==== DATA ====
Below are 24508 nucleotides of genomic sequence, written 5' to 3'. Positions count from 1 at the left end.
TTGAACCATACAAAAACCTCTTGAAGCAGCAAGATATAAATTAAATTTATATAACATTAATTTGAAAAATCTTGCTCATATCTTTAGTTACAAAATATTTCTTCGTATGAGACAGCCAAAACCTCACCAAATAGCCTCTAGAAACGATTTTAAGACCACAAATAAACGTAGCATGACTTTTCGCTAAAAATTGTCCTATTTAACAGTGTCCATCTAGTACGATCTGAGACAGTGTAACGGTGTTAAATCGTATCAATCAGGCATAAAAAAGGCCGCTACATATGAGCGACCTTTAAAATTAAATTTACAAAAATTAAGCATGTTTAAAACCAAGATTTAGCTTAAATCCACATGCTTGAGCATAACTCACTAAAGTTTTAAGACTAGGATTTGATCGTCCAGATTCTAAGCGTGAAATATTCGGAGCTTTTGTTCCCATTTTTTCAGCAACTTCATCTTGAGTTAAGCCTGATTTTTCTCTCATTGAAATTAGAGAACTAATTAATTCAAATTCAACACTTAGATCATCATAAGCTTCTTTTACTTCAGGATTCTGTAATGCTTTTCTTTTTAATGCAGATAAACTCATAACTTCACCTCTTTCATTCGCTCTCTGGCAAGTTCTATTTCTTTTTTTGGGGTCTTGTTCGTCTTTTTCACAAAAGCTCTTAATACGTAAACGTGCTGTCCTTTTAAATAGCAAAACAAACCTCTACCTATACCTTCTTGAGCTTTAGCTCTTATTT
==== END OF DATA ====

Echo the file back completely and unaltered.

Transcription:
Below are 24508 nucleotides of genomic sequence, written 5' to 3'. Positions count from 1 at the left end.
TTGAACCATACAAAAACCTCTTGAAGCAGCAAGATATAAATTAAATTTATATAACATTAATTTGAAAAATCTTGCTCATATCTTTAGTTACAAAATATTTCTTCGTATGAGACAGCCAAAACCTCACCAAATAGCCTCTAGAAACGATTTTAAGACCACAAATAAACGTAGCATGACTTTTCGCTAAAAATTGTCCTATTTAACAGTGTCCATCTAGTACGATCTGAGACAGTGTAACGGTGTTAAATCGTATCAATCAGGCATAAAAAAGGCCGCTACATATGAGCGACCTTTAAAATTAAATTTACAAAAATTAAGCATGTTTAAAACCAAGATTTAGCTTAAATCCACATGCTTGAGCATAACTCACTAAAGTTTTAAGACTAGGATTTGATCGTCCAGATTCTAAGCGTGAAATATTCGGAGCTTTTGTTCCCATTTTTTCAGCAACTTCATCTTGAGTTAAGCCTGATTTTTCTCTCATTGAAATTAGAGAACTAATTAATTCAAATTCAACACTTAGATCATCATAAGCTTCTTTTACTTCAGGATTCTGTAATGCTTTTCTTTTTAATGCAGATAAACTCATAACTTCACCTCTTTCATTCGCTCTCTGGCAAGTTCTATTTCTTTTTTTGGGGTCTTGTTCGTCTTTTTCACAAAAGCTCTTAATACGTAAACGTGCTGTCCTTTTAAATAGCAAAACAAACCTCTACCTATACCTTCTTGAGCTTTAGCTCTTATTT